CROSS REFERENCE TO RELATED APPLICATION
The present application claims the benefit of and priority to U.S. Provisional Application Ser. No. 61/161,450 filed on Mar. 19, 2009, the entire contents of which are incorporated herein by reference.
1. Technical Field
The present disclosure relates to a fluid seal for an arthroscopic cannula to seal off a surgical worksite when elongated arthroscopic instruments are inserted through the cannula as well as when no instrument is present in the cannula.
2. Background of Related Art
Arthroscopic and other endoscopic surgical procedures facilitate minimally invasive surgical procedures in which elongated instruments inserted through small incisions in a patient's body are inserted into a body cavity. Arthroscopic procedures often require the use of pressurized fluid to distend and irrigate the body cavity. Therefore, seals have been devised for cannula used in these procedures to minimize the uncontrolled loss of irrigating fluid from the body cavity.
As instruments are inserted and manipulated in the seal, leakage of gases or fluids may occur. The known seals are deficient in numerous ways, including an inability to accommodate a wide range of instrument size and an inability to preserve the integrity of the seal during the procedure.
The present disclosure is sometimes described herein in the context of an arthroscopic surgical procedure; however, it should be recognized that the present invention may be equally applicable to any type of surgical procedure, e.g., arthroscopic, endoscopic, laparoscopic, thoracic, etc. and that the present invention is intended to cover devices suitable for use in any one or more of such surgical procedures. The present invention is particularly well-suited for arthroscopic applications, in which sutures are often present and which may affect the ability of a seal arrangement to effectively create a seal around an instrument.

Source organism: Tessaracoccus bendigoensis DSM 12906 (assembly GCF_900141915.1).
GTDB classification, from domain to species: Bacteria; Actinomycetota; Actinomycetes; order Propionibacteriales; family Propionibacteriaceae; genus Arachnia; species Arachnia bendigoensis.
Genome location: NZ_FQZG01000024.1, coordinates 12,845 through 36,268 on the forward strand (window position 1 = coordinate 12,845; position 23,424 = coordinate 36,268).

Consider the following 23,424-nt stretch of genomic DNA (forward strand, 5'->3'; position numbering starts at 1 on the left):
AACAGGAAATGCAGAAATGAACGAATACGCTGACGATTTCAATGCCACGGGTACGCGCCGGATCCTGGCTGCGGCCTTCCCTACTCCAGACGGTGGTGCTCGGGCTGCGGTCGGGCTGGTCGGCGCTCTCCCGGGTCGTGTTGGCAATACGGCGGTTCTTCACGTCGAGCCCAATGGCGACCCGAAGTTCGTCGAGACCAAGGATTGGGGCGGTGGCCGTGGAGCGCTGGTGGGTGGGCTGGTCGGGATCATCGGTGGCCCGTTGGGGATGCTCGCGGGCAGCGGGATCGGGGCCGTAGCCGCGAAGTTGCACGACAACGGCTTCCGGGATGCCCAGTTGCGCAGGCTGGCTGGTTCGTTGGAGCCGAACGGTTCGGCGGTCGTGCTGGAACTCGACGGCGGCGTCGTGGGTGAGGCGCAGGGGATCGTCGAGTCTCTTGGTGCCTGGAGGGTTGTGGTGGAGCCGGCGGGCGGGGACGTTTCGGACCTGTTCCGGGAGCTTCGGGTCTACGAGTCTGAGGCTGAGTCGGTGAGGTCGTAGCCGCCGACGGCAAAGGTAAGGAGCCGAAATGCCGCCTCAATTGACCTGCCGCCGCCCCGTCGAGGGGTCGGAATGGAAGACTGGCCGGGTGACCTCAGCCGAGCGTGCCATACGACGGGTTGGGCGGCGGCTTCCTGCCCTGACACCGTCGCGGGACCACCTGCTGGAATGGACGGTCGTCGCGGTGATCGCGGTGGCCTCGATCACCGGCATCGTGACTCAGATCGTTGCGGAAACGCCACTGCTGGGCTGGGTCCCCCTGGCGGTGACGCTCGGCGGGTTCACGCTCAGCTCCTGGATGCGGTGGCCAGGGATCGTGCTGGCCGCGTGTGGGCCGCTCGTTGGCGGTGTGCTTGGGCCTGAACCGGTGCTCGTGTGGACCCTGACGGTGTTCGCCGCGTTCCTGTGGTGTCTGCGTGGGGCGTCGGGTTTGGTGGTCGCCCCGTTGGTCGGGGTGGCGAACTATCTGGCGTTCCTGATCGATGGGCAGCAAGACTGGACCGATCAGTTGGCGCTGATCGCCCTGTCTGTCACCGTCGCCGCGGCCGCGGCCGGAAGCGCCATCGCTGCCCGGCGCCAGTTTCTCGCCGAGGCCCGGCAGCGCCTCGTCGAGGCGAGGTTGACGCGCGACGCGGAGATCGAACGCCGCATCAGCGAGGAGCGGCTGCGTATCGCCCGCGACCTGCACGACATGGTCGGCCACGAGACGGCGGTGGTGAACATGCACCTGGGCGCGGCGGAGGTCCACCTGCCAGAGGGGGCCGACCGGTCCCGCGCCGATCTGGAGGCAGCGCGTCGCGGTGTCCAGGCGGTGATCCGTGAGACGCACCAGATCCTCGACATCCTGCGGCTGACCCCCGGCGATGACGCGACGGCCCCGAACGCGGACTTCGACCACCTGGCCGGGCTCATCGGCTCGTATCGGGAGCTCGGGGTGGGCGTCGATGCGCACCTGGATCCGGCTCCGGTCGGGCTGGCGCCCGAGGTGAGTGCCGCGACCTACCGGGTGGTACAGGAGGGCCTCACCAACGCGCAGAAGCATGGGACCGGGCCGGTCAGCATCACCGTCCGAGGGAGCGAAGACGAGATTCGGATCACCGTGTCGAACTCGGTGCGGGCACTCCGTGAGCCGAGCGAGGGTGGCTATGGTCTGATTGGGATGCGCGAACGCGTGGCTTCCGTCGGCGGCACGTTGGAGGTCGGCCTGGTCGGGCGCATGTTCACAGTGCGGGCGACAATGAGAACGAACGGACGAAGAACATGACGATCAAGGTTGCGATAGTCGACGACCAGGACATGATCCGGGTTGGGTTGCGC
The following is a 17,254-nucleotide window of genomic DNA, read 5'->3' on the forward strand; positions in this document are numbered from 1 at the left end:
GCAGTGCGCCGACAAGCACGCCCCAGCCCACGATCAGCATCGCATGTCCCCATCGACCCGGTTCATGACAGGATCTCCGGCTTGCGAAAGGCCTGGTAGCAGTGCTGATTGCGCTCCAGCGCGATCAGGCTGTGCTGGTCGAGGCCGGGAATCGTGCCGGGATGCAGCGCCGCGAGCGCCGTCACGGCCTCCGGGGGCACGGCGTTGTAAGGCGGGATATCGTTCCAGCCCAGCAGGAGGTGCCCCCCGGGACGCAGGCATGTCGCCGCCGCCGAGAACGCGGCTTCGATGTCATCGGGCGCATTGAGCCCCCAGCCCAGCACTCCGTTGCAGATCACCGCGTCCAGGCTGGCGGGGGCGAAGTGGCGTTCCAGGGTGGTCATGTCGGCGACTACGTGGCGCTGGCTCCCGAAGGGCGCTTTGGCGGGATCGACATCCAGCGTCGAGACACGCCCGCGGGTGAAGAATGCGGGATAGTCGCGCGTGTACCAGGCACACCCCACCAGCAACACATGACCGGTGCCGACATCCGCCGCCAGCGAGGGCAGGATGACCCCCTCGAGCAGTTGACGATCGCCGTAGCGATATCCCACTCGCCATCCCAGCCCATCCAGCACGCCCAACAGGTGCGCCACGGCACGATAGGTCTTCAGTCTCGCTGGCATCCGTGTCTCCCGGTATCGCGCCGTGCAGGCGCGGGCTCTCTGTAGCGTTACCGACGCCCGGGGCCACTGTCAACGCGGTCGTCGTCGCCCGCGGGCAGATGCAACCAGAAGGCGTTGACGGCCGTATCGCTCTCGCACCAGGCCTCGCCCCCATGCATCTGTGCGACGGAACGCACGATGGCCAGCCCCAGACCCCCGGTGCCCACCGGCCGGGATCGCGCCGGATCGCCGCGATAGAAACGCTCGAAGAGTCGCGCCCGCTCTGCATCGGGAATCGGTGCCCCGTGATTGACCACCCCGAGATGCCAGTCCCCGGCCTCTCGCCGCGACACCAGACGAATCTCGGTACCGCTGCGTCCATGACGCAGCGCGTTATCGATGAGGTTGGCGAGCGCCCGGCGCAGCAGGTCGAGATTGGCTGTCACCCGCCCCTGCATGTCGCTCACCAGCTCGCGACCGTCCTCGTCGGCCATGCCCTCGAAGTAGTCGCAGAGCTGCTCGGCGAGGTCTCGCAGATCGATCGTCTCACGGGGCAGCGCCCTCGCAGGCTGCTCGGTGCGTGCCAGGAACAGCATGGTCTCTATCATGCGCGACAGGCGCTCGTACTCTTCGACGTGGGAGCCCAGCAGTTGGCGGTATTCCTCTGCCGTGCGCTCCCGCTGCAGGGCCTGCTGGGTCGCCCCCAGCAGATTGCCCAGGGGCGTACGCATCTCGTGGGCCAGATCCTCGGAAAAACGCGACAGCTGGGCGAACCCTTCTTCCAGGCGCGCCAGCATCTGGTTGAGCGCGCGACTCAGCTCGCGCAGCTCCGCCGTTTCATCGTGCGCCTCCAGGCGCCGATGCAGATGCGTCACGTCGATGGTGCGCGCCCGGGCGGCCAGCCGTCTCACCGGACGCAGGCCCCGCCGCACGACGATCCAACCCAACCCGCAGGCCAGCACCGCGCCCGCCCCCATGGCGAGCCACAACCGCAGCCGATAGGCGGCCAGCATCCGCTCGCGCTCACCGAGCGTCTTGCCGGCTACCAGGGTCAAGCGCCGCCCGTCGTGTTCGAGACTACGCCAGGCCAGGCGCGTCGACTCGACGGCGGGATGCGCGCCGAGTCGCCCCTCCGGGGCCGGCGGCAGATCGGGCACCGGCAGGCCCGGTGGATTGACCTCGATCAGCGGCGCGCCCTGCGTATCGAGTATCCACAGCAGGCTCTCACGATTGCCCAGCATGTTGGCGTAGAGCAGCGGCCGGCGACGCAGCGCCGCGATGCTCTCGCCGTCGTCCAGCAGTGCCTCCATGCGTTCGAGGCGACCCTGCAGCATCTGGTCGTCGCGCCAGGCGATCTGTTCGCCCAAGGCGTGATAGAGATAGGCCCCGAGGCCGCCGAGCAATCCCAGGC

BRIEF DESCRIPTION OF THE DRAWINGS
In an embodiment, the present invention describes a fluid seal for a surgical, e.g., arthroscopic, cannula to seal off a surgical worksite both when an elongated surgical, e.g., arthroscopic, instrument is inserted through the cannula and when no instrument is present. In one embodiment of the present disclosure, a port having a duckbill seal is described. Within the port are ramps, which act as lead-ins to open a slit in the duckbill seal prior to the slit coming in contact with an instrument. Gussets on the outside of the port press against the slit to add extra support and improve the quality of the seal.
By way of description only, embodiments of the disclosure will be described with reference to the accompanying drawings, in which:
FIG. 1 is a top perspective view showing an arthroscopic port seal according to the present disclosure;
FIG. 2 is a bottom perspective view showing the arthroscopic port seal of FIG. 1;
FIG. 3 is an exploded perspective view of the arthroscopic port seal of FIG. 1; and